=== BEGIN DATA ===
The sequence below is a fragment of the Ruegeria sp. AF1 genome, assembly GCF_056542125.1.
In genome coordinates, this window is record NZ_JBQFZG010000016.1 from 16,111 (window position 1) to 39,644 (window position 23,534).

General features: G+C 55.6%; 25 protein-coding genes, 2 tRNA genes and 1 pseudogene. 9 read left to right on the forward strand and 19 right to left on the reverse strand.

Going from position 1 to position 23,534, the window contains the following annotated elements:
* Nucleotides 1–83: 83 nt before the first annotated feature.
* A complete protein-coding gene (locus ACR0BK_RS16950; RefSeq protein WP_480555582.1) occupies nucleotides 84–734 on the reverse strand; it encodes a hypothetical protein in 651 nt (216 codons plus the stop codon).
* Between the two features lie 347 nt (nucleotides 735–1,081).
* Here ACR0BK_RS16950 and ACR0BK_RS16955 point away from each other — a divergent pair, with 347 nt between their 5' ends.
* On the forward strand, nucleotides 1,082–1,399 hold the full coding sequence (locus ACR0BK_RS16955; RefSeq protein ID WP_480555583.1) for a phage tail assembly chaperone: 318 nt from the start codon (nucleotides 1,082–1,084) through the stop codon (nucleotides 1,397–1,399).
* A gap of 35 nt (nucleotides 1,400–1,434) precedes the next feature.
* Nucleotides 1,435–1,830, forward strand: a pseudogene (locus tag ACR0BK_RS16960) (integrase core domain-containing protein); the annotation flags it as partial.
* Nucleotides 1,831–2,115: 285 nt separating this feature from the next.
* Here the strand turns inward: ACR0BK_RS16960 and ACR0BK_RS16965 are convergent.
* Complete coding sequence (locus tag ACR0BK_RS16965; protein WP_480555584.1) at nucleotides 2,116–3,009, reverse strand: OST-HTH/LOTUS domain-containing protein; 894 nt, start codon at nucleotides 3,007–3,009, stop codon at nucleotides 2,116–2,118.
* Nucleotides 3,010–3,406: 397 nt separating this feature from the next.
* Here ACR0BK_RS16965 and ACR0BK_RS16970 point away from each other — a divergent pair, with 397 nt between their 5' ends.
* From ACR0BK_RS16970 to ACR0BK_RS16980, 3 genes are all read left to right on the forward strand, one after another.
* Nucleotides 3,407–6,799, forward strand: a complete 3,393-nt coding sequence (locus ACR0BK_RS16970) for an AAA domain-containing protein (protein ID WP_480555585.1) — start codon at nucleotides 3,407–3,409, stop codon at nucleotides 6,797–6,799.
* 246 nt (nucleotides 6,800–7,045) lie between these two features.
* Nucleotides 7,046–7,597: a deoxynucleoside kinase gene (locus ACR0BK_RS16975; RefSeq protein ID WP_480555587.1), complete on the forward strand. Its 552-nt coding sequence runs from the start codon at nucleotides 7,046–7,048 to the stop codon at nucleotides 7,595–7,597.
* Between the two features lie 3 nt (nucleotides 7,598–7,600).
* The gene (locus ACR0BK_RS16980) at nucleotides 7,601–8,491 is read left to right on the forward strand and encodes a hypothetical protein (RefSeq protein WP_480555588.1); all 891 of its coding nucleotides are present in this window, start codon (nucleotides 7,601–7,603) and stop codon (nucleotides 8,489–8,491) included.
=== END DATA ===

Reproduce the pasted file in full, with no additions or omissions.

The sequence below is a fragment of the Ruegeria sp. AF1 genome, assembly GCF_056542125.1.
In genome coordinates, this window is record NZ_JBQFZG010000016.1 from 16,111 (window position 1) to 39,644 (window position 23,534).

General features: G+C 55.6%; 25 protein-coding genes, 2 tRNA genes and 1 pseudogene. 9 read left to right on the forward strand and 19 right to left on the reverse strand.

Going from position 1 to position 23,534, the window contains the following annotated elements:
* Nucleotides 1–83: 83 nt before the first annotated feature.
* A complete protein-coding gene (locus ACR0BK_RS16950; RefSeq protein WP_480555582.1) occupies nucleotides 84–734 on the reverse strand; it encodes a hypothetical protein in 651 nt (216 codons plus the stop codon).
* Between the two features lie 347 nt (nucleotides 735–1,081).
* Here ACR0BK_RS16950 and ACR0BK_RS16955 point away from each other — a divergent pair, with 347 nt between their 5' ends.
* On the forward strand, nucleotides 1,082–1,399 hold the full coding sequence (locus ACR0BK_RS16955; RefSeq protein ID WP_480555583.1) for a phage tail assembly chaperone: 318 nt from the start codon (nucleotides 1,082–1,084) through the stop codon (nucleotides 1,397–1,399).
* A gap of 35 nt (nucleotides 1,400–1,434) precedes the next feature.
* Nucleotides 1,435–1,830, forward strand: a pseudogene (locus tag ACR0BK_RS16960) (integrase core domain-containing protein); the annotation flags it as partial.
* Nucleotides 1,831–2,115: 285 nt separating this feature from the next.
* Here the strand turns inward: ACR0BK_RS16960 and ACR0BK_RS16965 are convergent.
* Complete coding sequence (locus tag ACR0BK_RS16965; protein WP_480555584.1) at nucleotides 2,116–3,009, reverse strand: OST-HTH/LOTUS domain-containing protein; 894 nt, start codon at nucleotides 3,007–3,009, stop codon at nucleotides 2,116–2,118.
* Nucleotides 3,010–3,406: 397 nt separating this feature from the next.
* Here ACR0BK_RS16965 and ACR0BK_RS16970 point away from each other — a divergent pair, with 397 nt between their 5' ends.
* From ACR0BK_RS16970 to ACR0BK_RS16980, 3 genes are all read left to right on the forward strand, one after another.
* Nucleotides 3,407–6,799, forward strand: a complete 3,393-nt coding sequence (locus ACR0BK_RS16970) for an AAA domain-containing protein (protein ID WP_480555585.1) — start codon at nucleotides 3,407–3,409, stop codon at nucleotides 6,797–6,799.
* 246 nt (nucleotides 6,800–7,045) lie between these two features.
* Nucleotides 7,046–7,597: a deoxynucleoside kinase gene (locus ACR0BK_RS16975; RefSeq protein ID WP_480555587.1), complete on the forward strand. Its 552-nt coding sequence runs from the start codon at nucleotides 7,046–7,048 to the stop codon at nucleotides 7,595–7,597.
* Between the two features lie 3 nt (nucleotides 7,598–7,600).
* The gene (locus ACR0BK_RS16980) at nucleotides 7,601–8,491 is read left to right on the forward strand and encodes a hypothetical protein (RefSeq protein WP_480555588.1); all 891 of its coding nucleotides are present in this window, start codon (nucleotides 7,601–7,603) and stop codon (nucleotides 8,489–8,491) included.